Welcome to part 2 of museums from home (see the previous list here). I hope you are all safe and well and sheltering at home amid this uncertain time. Our favourite museums are doing fantastic work enhancing their virtual museum tour content, and I’m sharing those on my Instagram stories every day (@historylizzie).
Here is some of the fab museum from home material I’ve been enjoying below – and I’m sure there will be more to come:
National Archaeological Museum of Naples
Enjoy artefacts from Pompeii, Herculaneum and other fascinating archaeological sites on a virtual walk through this Italian museum with Google.
These walk-throughs are so brilliant, as you can actually see how the museum is laid out and explore the objects in situ.
After that, explore the collection further here.
National Gallery (London)
I’ve waxed lyrical on the National Gallery in the past (see my posts about their exhibitions and paintings here, here and here) and it is one of my favourite places in the whole world. You can take a virtual tour of the galleries here, which links through to the different paintings and information about them in their online collections.
Follow the Gallery’s YouTube channel here, which has loads of videos telling you the stories behind the collection and the museum. In particular, I love the video series ‘Discover the women behind our paintings’.
Science Museum Group (UK)
The Science Museum Group have a fantastic blog post here that outlines all the great online content they have available to explore from home. My favourite feature is their Random Object Generator in their online catalogue, which allows you to explore their wide-ranging collections freely.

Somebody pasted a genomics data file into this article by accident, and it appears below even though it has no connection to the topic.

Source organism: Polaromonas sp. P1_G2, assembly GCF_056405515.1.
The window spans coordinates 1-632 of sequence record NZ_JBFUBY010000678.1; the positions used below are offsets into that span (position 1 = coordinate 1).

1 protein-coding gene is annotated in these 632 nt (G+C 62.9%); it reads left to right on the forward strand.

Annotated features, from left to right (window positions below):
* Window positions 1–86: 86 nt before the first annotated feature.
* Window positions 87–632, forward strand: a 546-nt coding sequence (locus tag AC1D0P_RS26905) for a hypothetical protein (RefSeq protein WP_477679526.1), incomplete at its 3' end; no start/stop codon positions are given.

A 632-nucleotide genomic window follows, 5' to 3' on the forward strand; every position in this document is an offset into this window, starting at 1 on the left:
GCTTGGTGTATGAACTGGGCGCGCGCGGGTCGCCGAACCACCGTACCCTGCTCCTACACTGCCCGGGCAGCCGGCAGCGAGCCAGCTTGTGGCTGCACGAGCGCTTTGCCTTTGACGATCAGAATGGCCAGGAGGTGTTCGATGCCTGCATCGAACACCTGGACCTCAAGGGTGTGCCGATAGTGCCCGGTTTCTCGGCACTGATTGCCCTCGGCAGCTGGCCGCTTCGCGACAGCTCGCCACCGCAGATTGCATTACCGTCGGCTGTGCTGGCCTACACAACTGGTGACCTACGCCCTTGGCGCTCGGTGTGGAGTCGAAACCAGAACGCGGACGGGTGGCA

They also have a great range of learning resources to look at and loads of videos on their YouTube channel, from Buzz Aldrin recounting the first moon landing to understanding how an MRI machine works.
Telfair Museums (Savannah)
I’ve absolutely loved exploring Telfair Museums since moving to Savannah – there are three sites: Telfair Academy (read a little more about that here), the Jepson Center and Owens-Thomas House & Slave Quarters.
I’m really looking forward to visiting Owens-Thomas House when museums can finally open again (it’s the only one I haven’t made it to yet), but for now, Telfair have been working away on creating a brilliant Museum at Home page on their website, Telfair Today.
There are some fantastic resources and articles here, including this really important and thought-provoking panel discussion on Interpreting Slavery at Historic Sites (something I will be watching this week) and this article about the famous Bird Girl statue and Bonaventure Cemetery.
Alongside this, explore the collections across the three museum sites to your heart’s content through the Telfair online catalogue.
Metropolitan Museum of Art (New York)
I love the Met and they’ve been working hard to show that you can access it wherever you are using #MetAnywhere. This digital digest on their website will whet your appetite for all of their online content, from the Heilbrunn Timeline of Art History (I’ve spent a long time reading these great articles in the past) to an array of video and audio guides.
A series I’ve been saving to watch is The Artist Project – six seasons of contemporary artists focussing on art within the museum and discussing what they see when they look at art. It looks so interesting and great for learning about creativity and inspiration.
Read my highlights of the Met here.
I’d love to hear from you too – what museums and history content have you been enjoying from home? Please tell me in the comments below!